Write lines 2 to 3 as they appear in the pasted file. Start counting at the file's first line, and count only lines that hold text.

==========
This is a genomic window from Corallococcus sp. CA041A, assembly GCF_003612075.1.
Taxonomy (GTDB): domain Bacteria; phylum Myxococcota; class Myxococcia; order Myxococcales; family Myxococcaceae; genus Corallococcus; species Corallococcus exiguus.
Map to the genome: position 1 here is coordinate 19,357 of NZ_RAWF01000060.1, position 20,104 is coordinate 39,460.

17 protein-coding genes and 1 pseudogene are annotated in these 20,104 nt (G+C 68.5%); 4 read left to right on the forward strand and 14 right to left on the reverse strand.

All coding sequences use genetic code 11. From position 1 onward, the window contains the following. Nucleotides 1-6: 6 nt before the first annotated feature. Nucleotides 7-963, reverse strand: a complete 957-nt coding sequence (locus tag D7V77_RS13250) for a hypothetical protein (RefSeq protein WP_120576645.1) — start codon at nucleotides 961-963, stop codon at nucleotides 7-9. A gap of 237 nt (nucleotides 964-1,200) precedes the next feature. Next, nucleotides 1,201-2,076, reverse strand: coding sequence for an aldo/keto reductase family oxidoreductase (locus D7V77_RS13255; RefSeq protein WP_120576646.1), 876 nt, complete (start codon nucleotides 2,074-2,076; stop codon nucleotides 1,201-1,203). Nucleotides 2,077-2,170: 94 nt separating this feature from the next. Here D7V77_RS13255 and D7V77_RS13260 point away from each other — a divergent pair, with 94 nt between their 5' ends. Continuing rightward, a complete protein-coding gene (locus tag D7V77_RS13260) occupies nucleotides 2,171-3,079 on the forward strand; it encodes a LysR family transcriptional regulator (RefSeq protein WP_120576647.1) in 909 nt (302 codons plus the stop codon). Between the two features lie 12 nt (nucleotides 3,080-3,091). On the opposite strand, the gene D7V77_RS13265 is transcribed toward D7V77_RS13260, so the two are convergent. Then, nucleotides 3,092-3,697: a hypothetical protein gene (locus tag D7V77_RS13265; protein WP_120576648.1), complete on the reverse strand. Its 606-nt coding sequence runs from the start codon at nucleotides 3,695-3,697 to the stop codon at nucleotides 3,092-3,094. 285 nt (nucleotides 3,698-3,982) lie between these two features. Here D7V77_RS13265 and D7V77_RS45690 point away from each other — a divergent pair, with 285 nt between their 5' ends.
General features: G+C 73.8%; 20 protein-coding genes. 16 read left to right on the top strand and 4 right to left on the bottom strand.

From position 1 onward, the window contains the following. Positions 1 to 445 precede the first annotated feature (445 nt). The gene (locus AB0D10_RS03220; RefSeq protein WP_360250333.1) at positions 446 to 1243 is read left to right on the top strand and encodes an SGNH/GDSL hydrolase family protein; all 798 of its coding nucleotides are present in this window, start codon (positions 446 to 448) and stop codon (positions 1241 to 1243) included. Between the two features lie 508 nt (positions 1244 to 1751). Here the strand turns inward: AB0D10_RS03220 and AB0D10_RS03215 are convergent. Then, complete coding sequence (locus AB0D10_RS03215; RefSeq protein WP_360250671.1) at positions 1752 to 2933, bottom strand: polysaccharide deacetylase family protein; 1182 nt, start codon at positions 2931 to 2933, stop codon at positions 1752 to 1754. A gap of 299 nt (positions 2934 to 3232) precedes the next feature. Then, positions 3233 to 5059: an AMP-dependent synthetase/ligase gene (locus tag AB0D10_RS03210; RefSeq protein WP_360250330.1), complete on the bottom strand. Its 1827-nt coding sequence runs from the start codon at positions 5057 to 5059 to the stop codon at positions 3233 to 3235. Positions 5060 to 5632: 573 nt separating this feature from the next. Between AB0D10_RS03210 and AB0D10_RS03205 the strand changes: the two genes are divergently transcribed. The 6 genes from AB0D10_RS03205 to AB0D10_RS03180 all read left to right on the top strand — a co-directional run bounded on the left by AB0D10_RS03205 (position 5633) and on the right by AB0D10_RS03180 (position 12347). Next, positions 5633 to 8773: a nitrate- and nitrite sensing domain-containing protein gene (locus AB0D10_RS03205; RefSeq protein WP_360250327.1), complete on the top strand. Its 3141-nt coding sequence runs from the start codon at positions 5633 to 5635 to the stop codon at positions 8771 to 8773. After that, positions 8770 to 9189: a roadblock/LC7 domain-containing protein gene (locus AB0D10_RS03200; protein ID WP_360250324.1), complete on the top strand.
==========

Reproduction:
Taxonomy (GTDB): domain Bacteria; phylum Myxococcota; class Myxococcia; order Myxococcales; family Myxococcaceae; genus Corallococcus; species Corallococcus exiguus.
Map to the genome: position 1 here is coordinate 19,357 of NZ_RAWF01000060.1, position 20,104 is coordinate 39,460.